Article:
Native Son (play)
First edition 1941
|Date premiered||March 24, 1941|
St. James Theatre|
New York City, New York
Native Son is a 1941 Broadway drama written by Paul Green and Richard Wright based on Wright's novel Native Son. It was produced by Orson Welles and John Houseman with Bern Bernard as associate producer and directed by Welles with scenic design by John Morcom. It ran for 114 performances from March 24, 1941 to June 28, 1941 at the St. James Theatre.
This section needs expansion. You can help by adding to it. (February 2017)
Differences in plot
Richard Wright and Paul Green edited Native Son's plot to fit the time constraints of a play more easily. Certain parts are edited or cut completely. In the novel, the daughter of Bigger Thomas's employers, Mary, has a communist boyfriend, Jan, who Bigger tries to blame Mary's murder on. Bigger even tries to collect ransom for Mary's supposedly missing body. He also becomes the Dalton's chauffeur only after a failed robbery attempt of a white man's store. In the drama, these details are erased. It becomes simpler and more objective--Bigger becomes the Dalton's chauffeur because of a social worker. He kills Mary by accident, as in the book, but is shortly found after a manhunt through Chicago.
- Canada Lee as Bigger Thomas
- Frances Bavier as Peggy
- Everett Sloane as Britten
- Philip Bourneuf as Buckley, District Attorney
- Ray Collins as Paul Max, defense attorney
- John Berry as a reporter
- Helen Martin as Vera Thomas
- Evelyn Ellis as Hannah Thomas
- Joseph Pevneya as Jan Erlone
- Erskine Sanford as Mr. Dalton
- C. M. "Bootsie" Davis as Earnie Jones
- Eileen Burns as Miss Emmett
- Anne Burr as Mary Dalton
- Nell Harrison as Mrs. Dalton
- Jacqueline Ghant Andre as a neighbor
- William Malone as Judge
- Rena Mitchell as Clara
- J. Flashe Riley as Jack
- Wardell Saunders as Gus Mitchell
- Rodester Timmons as G. H. Rankin
- Lloyd Warren as Buddy Thomas
- Don Roberts
- Stephen Roberts
- Paul Stewart
- George Zorn
Critics greeted Native Son's 1941 premiere warmly, especially praising Canada Lee's turn as Bigger Thomas. Said Rosamond Gilder in Theatre and Arts, May 1941: " Much of what is important in the novel but is lost in the play -the profound subjective exposure of the Negro's unconscious motivations- is restored by the actor's performance. Bigger's smouldering resentment against the world as he has always known it; his unreflecting violence breaking out even more easily against the things he loves -his mother, his friends, his girl- than against the things he hates; his profound frustration stemming from the denial of his right to live;".  The New York Times said it was "powerful" and "exciting".  Time called it "the strongest play of the season".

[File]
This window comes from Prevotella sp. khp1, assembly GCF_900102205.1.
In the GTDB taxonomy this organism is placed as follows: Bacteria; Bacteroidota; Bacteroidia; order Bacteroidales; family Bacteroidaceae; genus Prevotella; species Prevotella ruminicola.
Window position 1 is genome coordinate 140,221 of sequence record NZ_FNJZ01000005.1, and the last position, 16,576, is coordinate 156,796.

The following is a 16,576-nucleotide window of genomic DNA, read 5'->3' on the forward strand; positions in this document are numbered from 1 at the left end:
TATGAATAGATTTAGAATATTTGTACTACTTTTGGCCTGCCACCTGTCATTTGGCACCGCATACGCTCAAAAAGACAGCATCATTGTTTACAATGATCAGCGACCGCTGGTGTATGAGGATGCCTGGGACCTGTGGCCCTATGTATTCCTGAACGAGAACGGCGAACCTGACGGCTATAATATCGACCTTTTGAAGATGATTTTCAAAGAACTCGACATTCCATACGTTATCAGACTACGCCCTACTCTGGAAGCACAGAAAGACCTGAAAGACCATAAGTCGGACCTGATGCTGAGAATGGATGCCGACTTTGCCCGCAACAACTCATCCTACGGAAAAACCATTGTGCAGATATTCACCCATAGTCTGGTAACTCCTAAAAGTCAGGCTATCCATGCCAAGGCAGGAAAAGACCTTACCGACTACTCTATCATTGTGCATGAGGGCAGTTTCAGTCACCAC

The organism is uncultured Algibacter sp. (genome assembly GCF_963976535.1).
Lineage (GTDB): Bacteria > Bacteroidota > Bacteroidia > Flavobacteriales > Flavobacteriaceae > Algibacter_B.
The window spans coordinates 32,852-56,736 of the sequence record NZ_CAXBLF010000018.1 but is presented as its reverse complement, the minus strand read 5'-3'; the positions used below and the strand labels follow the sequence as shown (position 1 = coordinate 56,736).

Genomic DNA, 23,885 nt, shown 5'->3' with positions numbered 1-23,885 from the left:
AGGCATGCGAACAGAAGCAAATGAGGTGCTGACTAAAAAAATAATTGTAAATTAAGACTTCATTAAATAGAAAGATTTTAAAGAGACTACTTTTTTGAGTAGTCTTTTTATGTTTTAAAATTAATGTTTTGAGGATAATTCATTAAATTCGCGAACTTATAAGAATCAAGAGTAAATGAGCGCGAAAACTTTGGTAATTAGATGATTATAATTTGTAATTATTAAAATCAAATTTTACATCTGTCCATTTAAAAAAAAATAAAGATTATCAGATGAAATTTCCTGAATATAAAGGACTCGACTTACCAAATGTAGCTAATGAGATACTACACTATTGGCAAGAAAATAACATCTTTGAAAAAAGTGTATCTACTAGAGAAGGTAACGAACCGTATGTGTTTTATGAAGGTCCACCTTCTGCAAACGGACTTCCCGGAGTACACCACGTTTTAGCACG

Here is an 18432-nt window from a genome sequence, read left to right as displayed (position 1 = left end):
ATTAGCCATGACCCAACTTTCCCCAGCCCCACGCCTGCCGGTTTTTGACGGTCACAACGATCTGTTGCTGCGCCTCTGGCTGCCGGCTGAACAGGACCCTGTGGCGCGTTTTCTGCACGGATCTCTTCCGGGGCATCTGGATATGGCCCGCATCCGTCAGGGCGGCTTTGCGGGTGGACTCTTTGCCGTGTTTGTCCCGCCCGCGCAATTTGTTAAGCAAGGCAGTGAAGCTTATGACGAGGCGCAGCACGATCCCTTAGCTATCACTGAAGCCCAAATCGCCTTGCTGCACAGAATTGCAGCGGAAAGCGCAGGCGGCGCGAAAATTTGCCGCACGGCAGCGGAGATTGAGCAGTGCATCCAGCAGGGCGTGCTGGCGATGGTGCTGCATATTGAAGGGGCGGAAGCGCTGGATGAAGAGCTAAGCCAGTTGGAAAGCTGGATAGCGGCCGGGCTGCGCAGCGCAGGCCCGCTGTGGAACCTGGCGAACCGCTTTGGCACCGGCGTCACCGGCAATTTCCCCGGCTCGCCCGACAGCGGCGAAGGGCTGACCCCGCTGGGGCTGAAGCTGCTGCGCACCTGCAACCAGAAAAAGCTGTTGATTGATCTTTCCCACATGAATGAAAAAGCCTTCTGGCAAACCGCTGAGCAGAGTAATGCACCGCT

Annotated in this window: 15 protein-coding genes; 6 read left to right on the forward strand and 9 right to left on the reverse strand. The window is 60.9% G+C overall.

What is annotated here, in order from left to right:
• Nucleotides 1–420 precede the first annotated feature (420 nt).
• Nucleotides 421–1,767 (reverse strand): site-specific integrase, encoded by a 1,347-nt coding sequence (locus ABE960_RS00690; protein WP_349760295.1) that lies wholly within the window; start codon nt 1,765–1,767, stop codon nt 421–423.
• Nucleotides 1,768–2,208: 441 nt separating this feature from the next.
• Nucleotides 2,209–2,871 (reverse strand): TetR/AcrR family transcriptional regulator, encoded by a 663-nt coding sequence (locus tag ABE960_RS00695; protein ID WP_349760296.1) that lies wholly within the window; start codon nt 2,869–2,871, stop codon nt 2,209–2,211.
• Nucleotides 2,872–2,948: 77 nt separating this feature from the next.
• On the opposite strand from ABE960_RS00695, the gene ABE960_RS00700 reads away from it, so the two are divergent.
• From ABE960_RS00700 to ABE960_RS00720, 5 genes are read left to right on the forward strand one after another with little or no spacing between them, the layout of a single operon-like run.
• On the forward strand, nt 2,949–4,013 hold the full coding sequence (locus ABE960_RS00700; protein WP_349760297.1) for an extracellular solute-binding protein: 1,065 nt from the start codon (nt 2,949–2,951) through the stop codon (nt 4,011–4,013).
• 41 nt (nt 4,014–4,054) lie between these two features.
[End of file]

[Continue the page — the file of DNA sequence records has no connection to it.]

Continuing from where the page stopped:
This article includes a list of references, but its sources remain unclear because it has insufficient inline citations. (March 2015) (Learn how and when to remove this template message)
- Wood, Bret (1990). Orson Welles: A Bio-Bibliography. Westport, Connecticut: Greenwood Press. ISBN 0-313-26538-0.
- Gilder, Rosamond (May 1941). "Theatre Arts" – via Wellesnet Theater.
- Atkinson, Brooks (1941-03-25). "Stage: 'Native Son'". The New York Times. ISSN 0362-4331. Retrieved 2016-11-21.
- "New Plays in Manhattan". Time Magazine. April 7, 1941 – via Wellesnet.
|Wikimedia Commons has media related to Native Son (play).|
- Native Son at the Internet Broadway Database
- Native Son — Playbill beginning April 13, 1941
- "Native Son: Best-Selling Novel is Turned into Tense Drama Strikingly Staged by Orson Welles" Life, April 7, 1941, pp. 94–96
- Major Dramatic Works: Native Son, 1940–1980 in the Paul Green Papers, #3693, Southern Historical Collection, The Wilson Library, University of North Carolina at Chapel Hill
- Actual Stage Timing, Court Room Scene from the Mercury Theatre Production of Native Son (1941). Orson Welles on the Air, 1938–1946, Indiana University Bloomington. Orson Welles reads the role of Paul Max.
|This article on a play from the 1940s is a stub. You can help Wikipedia by expanding it.|